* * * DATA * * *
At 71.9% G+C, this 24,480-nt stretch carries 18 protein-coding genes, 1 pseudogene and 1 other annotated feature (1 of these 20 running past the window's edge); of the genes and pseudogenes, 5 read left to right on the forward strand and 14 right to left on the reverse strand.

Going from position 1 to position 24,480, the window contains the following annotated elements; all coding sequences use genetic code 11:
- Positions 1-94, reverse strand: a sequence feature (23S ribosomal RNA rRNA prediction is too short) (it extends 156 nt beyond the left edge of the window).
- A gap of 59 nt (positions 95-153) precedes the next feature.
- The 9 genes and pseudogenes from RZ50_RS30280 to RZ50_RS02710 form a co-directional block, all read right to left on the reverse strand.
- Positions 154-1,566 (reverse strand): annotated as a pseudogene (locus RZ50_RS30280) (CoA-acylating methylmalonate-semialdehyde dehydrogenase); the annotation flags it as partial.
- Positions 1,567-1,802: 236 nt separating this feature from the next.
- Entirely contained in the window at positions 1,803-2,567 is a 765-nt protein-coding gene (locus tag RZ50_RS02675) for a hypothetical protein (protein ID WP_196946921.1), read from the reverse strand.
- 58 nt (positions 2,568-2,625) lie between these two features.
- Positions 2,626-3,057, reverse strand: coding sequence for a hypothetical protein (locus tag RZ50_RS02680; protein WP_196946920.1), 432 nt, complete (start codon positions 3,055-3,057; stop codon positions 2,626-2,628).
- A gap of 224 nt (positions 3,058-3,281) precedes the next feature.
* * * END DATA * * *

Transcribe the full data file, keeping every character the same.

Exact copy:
At 71.9% G+C, this 24,480-nt stretch carries 18 protein-coding genes, 1 pseudogene and 1 other annotated feature (1 of these 20 running past the window's edge); of the genes and pseudogenes, 5 read left to right on the forward strand and 14 right to left on the reverse strand.

Going from position 1 to position 24,480, the window contains the following annotated elements; all coding sequences use genetic code 11:
- Positions 1-94, reverse strand: a sequence feature (23S ribosomal RNA rRNA prediction is too short) (it extends 156 nt beyond the left edge of the window).
- A gap of 59 nt (positions 95-153) precedes the next feature.
- The 9 genes and pseudogenes from RZ50_RS30280 to RZ50_RS02710 form a co-directional block, all read right to left on the reverse strand.
- Positions 154-1,566 (reverse strand): annotated as a pseudogene (locus RZ50_RS30280) (CoA-acylating methylmalonate-semialdehyde dehydrogenase); the annotation flags it as partial.
- Positions 1,567-1,802: 236 nt separating this feature from the next.
- Entirely contained in the window at positions 1,803-2,567 is a 765-nt protein-coding gene (locus tag RZ50_RS02675) for a hypothetical protein (protein ID WP_196946921.1), read from the reverse strand.
- 58 nt (positions 2,568-2,625) lie between these two features.
- Positions 2,626-3,057, reverse strand: coding sequence for a hypothetical protein (locus tag RZ50_RS02680; protein WP_196946920.1), 432 nt, complete (start codon positions 3,055-3,057; stop codon positions 2,626-2,628).
- A gap of 224 nt (positions 3,058-3,281) precedes the next feature.